As part of the upbringing my husband received, he’s a nurturing male who has no qualms about doing housework. Our housework divisions in past years have fallen either into skill areas (yours truly doesn’t have chainsaw skills and arthritic hands mean if I do, it will be with a light saw; I still end up doing the sewing) or allergy areas (water used to irritate my eczema and dust irritates his sinuses). He likes cooking, while I like baking and canning. Our son was raised to be nurturing and with the model that the men do the housework. He likes cooking, and when he’s had a partner, part of what he does is cook.
That’s one reason why I get grouchy with those who complain about men who apparently don’t Get It about feminism until injustice touches their wives, their daughters, their sisters. If you look back far enough, every man who Gets It had that little spark of feminist awareness fanned by some sort of personal stake, whether it was watching his mother struggle or his sisters struggle. Somehow, somewhere, personal connection fueled awareness. That’s how people learn and develop politically. That’s why consciousness raising is such a crucial task in developing and maintaining a movement, and sitting back to think that it’s all done is folly. That’s why, no matter what the issue is, dear God, we have to have basic Feminism/Racism/Ageism/Ableism/etc 101, because there will always be someone new who Doesn’t Get It, until the personal becomes political and awareness flares into being for that individual. It would be nice if people were born with their consciousness raised, alleluia, alleluia, but by golly, unless we all suddenly get raptured into some sort of progressive heaven, it ain’t happening (Let’s listen, for example, to how men talk about what they’ve lost by never being able to express their nurturing sides due to traditional male roles. We have to be honest and listen to that oppression as well).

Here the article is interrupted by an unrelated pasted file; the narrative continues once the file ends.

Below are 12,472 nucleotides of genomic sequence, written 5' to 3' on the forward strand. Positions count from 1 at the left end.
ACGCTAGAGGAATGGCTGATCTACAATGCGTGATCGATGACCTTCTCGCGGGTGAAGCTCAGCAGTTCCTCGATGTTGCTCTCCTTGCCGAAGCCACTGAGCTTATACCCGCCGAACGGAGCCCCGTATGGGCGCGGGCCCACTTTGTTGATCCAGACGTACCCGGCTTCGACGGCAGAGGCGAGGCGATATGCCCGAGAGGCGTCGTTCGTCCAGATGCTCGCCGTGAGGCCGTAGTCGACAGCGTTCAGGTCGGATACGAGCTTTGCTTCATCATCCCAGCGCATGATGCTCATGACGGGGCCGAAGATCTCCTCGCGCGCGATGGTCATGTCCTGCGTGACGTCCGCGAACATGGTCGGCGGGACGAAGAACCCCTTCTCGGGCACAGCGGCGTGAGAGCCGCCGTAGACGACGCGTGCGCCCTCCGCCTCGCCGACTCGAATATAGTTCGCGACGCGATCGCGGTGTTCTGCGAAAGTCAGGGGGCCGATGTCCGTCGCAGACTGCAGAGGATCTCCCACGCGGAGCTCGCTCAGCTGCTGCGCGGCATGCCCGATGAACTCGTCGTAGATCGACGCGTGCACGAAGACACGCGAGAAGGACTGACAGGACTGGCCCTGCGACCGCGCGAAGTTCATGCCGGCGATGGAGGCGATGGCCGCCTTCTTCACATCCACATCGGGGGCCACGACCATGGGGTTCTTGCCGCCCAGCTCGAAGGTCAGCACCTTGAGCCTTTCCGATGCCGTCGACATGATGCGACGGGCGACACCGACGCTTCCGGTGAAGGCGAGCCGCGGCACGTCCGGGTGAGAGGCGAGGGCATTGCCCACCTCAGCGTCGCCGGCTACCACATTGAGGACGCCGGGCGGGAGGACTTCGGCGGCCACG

Until we reach the understanding that we are all people together, and that we should respect each other, we’re not going to get anywhere. Slamming folks for not immediately developing advanced awareness is foolish. Awareness is a learning process. We don’t expect kids to enter school reading at a twelfth grade level (at least not yet), nor do we expect to be immediately proficient in a new language. The same is true for all forms of awareness. So yes, there will always be a need for Basic Consciousness Raising, and excluding or condemning people because they are insufficiently advanced is just another form of exclusionary arrogance. It’s acceptable to be annoyed about it sometimes, as long as you take a deep breath and acknowledge that learning is hard for both student and teacher.
And with that, I’m not only tired and have probably bored everyone, but I wanna go play with my new sewing machine. Curtain-making awaits. I’m gonna go be creative in a new way.
Have fun, y’all, and remember to pay it forward. That means being patient when it’s time to trot out the 101 learning. Everyone had to start there sometime.